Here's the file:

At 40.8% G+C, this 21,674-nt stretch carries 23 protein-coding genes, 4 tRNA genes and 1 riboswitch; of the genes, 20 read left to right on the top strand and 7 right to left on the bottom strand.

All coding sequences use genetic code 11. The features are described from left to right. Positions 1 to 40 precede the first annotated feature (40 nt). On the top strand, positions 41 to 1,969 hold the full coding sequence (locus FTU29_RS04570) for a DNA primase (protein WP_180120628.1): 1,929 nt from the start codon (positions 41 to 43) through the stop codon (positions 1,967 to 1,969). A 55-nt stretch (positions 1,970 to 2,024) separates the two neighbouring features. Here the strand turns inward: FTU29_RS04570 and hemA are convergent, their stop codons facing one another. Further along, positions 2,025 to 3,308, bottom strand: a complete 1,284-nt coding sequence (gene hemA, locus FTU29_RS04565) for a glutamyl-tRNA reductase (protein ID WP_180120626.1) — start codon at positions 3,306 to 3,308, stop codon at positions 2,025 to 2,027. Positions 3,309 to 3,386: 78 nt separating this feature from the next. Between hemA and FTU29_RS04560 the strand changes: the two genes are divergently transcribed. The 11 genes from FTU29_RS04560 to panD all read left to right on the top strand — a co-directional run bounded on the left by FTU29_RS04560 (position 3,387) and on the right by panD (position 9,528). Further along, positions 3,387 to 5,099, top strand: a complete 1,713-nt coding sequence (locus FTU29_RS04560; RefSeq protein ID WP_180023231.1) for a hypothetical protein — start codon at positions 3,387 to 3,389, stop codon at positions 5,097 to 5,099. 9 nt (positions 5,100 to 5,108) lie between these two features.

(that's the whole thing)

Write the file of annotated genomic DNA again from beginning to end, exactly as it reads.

At 40.8% G+C, this 21,674-nt stretch carries 23 protein-coding genes, 4 tRNA genes and 1 riboswitch; of the genes, 20 read left to right on the top strand and 7 right to left on the bottom strand.

All coding sequences use genetic code 11. The features are described from left to right. Positions 1 to 40 precede the first annotated feature (40 nt). On the top strand, positions 41 to 1,969 hold the full coding sequence (locus FTU29_RS04570) for a DNA primase (protein WP_180120628.1): 1,929 nt from the start codon (positions 41 to 43) through the stop codon (positions 1,967 to 1,969). A 55-nt stretch (positions 1,970 to 2,024) separates the two neighbouring features. Here the strand turns inward: FTU29_RS04570 and hemA are convergent, their stop codons facing one another. Further along, positions 2,025 to 3,308, bottom strand: a complete 1,284-nt coding sequence (gene hemA, locus FTU29_RS04565) for a glutamyl-tRNA reductase (protein ID WP_180120626.1) — start codon at positions 3,306 to 3,308, stop codon at positions 2,025 to 2,027. Positions 3,309 to 3,386: 78 nt separating this feature from the next. Between hemA and FTU29_RS04560 the strand changes: the two genes are divergently transcribed. The 11 genes from FTU29_RS04560 to panD all read left to right on the top strand — a co-directional run bounded on the left by FTU29_RS04560 (position 3,387) and on the right by panD (position 9,528). Further along, positions 3,387 to 5,099, top strand: a complete 1,713-nt coding sequence (locus FTU29_RS04560; RefSeq protein ID WP_180023231.1) for a hypothetical protein — start codon at positions 3,387 to 3,389, stop codon at positions 5,097 to 5,099. 9 nt (positions 5,100 to 5,108) lie between these two features.